I recently read an article by Chris Gilchrist in Money Marketing.
I’m perfectly willing to concede a degree of confirmation bias is at play here, as many of Chris’s views mirror my own. However, I thought it was an excellent article, which I’d highly recommend you read.
Chris explains his view that financial planners need to take investment more seriously: “Even after a salutary dunking in the bear market, many advisers stayed on the same path. They regarded going to one or two fund manager roadshows as a sufficient basis for creating portfolios. I still come across people like this today.”
Thankfully, in my experience at least, the days of advisers using a copy of Money Management, a ruler and a highlighter pen to make investment decisions have largely gone. However, there’s no doubt that the disciplines of financial planning and investment management require different skill-sets, knowledge and experience.
Even for the purest planner, investment decisions will usually need to be taken during the advice and implementation stage of the financial planning process. That naturally leads to two options; manage investments in-house, or outsource to a third party, typically a Discretionary Fund Manager (DFM).
Let’s look at both in more detail.
Most financial planners aren’t experts in investment management. Nor is it possible to be a part-time investment manager and a full-time financial planner. If you are to successfully manage money in-house it’s vital you invest in the resources and people, who are suitably qualified and experienced to take on the role.
The financial commitment isn’t insignificant, which probably means your business will have to be of a certain size, with sufficient profitability to cover the additional expenditure, if you are to consider this option seriously.
When you start out on this road there are also practical challenges to overcome; you have no track record, buying power or potentially discretionary licence.
Time may overcome the first two.
However, the lack of a discretionary licence creates logistical issues around client consent and can create a heavy administrative burden. Of course, a discretionary licence could be sought; although that comes with additional regulatory and capital adequacy burdens.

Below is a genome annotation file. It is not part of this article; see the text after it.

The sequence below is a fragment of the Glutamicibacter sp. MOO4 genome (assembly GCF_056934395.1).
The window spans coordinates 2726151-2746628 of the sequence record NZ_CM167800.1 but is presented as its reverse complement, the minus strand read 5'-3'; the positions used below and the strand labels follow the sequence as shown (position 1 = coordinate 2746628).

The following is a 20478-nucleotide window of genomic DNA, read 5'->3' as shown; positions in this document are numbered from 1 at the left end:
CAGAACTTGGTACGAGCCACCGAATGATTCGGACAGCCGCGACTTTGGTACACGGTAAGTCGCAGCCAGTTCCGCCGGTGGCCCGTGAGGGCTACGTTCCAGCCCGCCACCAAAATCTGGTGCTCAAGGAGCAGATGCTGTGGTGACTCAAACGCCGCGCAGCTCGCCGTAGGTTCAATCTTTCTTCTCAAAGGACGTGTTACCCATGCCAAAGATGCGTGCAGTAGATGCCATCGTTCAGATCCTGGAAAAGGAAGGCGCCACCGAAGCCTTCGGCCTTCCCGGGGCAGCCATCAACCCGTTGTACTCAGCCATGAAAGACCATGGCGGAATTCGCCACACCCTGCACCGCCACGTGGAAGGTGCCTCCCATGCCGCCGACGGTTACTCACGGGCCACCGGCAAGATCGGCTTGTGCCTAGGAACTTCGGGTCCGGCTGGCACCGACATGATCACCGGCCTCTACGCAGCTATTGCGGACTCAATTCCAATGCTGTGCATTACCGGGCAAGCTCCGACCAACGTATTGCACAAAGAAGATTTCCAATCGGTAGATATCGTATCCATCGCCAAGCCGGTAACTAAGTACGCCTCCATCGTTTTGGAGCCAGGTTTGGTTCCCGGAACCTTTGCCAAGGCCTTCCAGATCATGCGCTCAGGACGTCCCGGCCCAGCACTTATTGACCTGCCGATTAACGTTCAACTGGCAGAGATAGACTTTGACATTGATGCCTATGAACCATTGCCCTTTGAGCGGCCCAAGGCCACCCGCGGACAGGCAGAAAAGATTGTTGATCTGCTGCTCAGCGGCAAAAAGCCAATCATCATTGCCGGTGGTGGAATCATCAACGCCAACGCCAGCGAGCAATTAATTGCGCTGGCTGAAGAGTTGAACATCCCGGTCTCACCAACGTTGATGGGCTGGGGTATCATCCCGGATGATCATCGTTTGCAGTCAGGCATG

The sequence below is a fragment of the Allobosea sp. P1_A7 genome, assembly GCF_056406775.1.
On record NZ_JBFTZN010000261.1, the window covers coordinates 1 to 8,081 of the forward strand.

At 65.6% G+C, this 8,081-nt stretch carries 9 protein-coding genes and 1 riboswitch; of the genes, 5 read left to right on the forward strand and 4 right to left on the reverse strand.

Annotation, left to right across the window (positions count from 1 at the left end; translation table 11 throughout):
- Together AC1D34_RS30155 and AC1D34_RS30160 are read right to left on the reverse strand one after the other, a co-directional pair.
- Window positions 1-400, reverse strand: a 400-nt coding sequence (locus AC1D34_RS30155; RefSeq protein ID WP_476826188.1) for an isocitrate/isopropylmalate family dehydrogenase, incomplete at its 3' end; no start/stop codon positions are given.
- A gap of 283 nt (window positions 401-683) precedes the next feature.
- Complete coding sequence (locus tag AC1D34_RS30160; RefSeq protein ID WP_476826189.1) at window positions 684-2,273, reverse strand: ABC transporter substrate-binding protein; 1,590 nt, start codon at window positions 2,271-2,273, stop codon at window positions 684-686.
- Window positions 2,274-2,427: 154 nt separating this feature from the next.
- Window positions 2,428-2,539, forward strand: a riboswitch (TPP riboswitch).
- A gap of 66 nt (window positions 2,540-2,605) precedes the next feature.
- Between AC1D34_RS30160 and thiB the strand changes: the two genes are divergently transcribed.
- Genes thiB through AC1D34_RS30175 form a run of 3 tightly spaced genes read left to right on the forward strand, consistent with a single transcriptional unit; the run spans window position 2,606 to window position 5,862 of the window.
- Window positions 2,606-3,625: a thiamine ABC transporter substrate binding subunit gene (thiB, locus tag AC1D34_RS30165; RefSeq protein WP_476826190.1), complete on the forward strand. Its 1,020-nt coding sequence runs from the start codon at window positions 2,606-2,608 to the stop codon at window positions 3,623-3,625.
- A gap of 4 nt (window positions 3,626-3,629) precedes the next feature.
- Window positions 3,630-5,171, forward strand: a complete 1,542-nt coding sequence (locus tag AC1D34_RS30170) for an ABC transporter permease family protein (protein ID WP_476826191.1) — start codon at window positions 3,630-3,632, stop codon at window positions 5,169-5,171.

The outsourcing of investment management to DFMs has gained traction over recent years.
Again though, this option isn’t without its challenges. It certainly isn’t a simple matter of delegation as I fear some advisers believe is the case.
I could write a far longer piece on the factors a planner should consider when selecting a DFM. However, in a quest for brevity I’ll restrict myself to a few simple thoughts.
Firstly, the DFM must fit your business in every way. From culture and beliefs; they need to be used to working with planners and understand their role, to practical issues such as ensuring their investment options map easily to the outcomes of your risk assessment process. Of course, track record is important, but I do worry about the temptation to focus too heavily on the quantitative side of the equation and less on the qualitative.
Secondly, strategic terms. What will the DFM cost? And, what will the effect of their charges be on the total fees paid by the client? There’s no doubt that the regulator, rightly so in my view, has got fees in their cross-hairs.
Thirdly, the relationship needs to be commercially viable for both parties, as well as your clients. And your business needs to be important to the DFM.
Finally, a watertight agreement between the DFM and the planner needs to be put in place. Among other things, it should cover the responsibilities of both parties, commercial terms and how they disconnect should it ever become necessary to do so.
What’s right for your business?
Whichever option you choose, the result must free up your time. So, you can do what you do best; planning, leaving the experts to do theirs, investment management.
The decision-making process isn’t straightforward. And while more planners are certainly outsourcing, they can delegate, but they can’t abdicate responsibility.